Thursday, March 23, 2023
$40 Members | $50 Non-Members
This workshop is for anyone interested in the contemporary use of archival imagery to tell stories and offer new histories and counter-histories. Through guided exercises, students will explore public and private image collections to develop their own unique archival assemblage, learning to redeploy old imagery to ‘rewrite’ and reveal new stories about themselves and their communities.
Students should bring a selection of: archival pictures from sources such as family albums or old books; ephemera such as postcards, stamps, letters, receipts; at least one current newspaper or magazine. Note: Students should select material that they do not mind cutting, pasting and collaging.
All assemblages will be photographed, and a digital file will be supplied to each participant upon completion of the workshop.
In conjunction with 50th Anniversary: Selections from Light Work Collections
About the Artist
Carla Liesching is an interdisciplinary artist working across photography, writing, collage, sculpture, bookmaking and design. Grounded in experiences growing up in apartheid South Africa, she considers the intersections of representation, knowledge and power, with a focus on colonial histories and enduring constructions of race and geography. Carla’s ongoing project, Good Hope, was published by MACK in November 2021, and was shortlisted for the 2022 Aperture Paris Photo First Book Award, and the Arles 2022 Prix du Livre in the Photo-Text Category. An excerpt from Good Hope is also featured in On Whiteness, by SPBH Editions. Carla was a 2021 winner of the Open Walls Arles competition presented by The British Journal of Photography and exhibited work during the 2021 and 2022 Rencontres d’Arles Festival.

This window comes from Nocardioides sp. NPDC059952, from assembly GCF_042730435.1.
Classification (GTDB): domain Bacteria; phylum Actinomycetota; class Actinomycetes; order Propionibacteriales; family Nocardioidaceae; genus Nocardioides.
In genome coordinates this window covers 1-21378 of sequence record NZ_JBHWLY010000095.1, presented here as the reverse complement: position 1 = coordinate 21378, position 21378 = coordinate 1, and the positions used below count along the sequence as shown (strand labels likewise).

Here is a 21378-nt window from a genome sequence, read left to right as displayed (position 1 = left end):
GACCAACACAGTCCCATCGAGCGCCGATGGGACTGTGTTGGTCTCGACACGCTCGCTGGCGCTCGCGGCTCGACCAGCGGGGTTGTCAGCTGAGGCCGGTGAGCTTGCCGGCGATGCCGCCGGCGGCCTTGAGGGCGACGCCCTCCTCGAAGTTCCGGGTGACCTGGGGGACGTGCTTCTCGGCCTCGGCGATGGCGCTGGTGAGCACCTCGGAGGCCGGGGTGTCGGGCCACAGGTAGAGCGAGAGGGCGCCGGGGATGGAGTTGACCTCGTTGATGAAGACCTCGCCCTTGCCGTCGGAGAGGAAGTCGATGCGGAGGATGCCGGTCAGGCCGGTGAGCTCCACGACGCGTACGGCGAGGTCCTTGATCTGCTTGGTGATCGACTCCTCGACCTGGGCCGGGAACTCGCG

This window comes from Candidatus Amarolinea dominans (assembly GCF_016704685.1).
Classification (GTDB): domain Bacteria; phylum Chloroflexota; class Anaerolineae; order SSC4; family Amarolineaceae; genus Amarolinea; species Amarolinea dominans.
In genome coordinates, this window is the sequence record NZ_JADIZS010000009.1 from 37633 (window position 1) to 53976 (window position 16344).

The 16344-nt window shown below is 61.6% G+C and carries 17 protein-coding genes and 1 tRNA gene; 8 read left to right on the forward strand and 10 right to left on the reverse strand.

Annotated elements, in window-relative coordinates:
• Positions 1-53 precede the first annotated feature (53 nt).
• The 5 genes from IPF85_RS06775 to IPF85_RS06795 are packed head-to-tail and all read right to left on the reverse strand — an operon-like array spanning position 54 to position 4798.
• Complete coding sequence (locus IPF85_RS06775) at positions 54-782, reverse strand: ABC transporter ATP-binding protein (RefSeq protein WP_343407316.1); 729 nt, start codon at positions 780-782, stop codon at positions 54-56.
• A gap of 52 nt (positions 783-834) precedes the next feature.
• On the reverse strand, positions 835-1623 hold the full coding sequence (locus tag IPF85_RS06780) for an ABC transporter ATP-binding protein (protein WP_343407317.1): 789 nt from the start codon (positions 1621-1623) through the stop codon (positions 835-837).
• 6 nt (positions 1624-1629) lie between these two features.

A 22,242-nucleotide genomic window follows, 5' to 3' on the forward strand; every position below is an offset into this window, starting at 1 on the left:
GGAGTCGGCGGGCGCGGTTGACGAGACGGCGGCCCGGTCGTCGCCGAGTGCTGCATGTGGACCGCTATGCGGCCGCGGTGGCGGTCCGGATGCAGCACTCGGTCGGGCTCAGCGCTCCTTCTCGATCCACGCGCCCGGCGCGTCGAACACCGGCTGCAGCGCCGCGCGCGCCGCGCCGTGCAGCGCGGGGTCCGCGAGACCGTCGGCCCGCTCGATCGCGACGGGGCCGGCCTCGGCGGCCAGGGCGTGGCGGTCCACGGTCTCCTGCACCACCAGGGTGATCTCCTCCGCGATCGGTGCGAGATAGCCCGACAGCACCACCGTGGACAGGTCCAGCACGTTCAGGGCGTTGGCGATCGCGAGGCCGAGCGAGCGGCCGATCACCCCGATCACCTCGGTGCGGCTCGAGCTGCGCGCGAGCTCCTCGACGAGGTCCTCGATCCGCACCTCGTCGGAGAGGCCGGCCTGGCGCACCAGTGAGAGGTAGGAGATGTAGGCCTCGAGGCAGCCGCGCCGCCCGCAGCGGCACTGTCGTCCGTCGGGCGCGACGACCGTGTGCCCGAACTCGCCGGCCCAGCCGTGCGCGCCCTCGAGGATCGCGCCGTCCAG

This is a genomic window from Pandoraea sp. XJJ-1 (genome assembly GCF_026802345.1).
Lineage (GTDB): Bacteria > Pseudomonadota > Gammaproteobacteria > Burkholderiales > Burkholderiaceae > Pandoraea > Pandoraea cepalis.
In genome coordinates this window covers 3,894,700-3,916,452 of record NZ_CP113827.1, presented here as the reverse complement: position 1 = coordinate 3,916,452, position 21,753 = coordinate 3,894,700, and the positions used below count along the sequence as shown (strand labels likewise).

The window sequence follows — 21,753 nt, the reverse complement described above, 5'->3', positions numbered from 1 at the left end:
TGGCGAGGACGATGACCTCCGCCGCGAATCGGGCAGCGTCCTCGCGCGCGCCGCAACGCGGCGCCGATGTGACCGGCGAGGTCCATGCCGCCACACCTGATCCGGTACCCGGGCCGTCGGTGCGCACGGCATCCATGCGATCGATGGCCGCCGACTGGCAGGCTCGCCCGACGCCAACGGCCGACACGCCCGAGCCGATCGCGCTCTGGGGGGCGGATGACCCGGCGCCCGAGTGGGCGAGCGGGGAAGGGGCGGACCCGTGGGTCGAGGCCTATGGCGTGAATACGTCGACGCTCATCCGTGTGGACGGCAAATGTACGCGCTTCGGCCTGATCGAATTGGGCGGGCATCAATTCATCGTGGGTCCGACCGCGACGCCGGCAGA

She is a 2021 Light Work Grant recipient and is the 2022 recipient of the Silver Eye Fellowship, culminating in a photo-sculptural installation at Silver Eye Center for Photography in Pittsburgh, USA. Carla was recently named a 2022 Foam Talent, with upcoming exhibitions at Foam Museum in Amsterdam, the Deutsche Börse Foundation in Frankfurt, along with a solo exhibition of Good Hope at PhMuseum in Bologna, Italy. Carla lives between South Africa and Ithaca, New York, where she works as a Visiting Critic in Cornell University’s Art Architecture and Planning department, as a Lecturer in the Art, Art History and Architecture Department at Ithaca College; as faculty at the International Center of Photography; and as coordinator of the School of Criticism and Theory. As part of her socially engaged practice, Carla is also a youth educator focused on image-making, visual literacy and self-publishing as vehicles for expression and empowerment.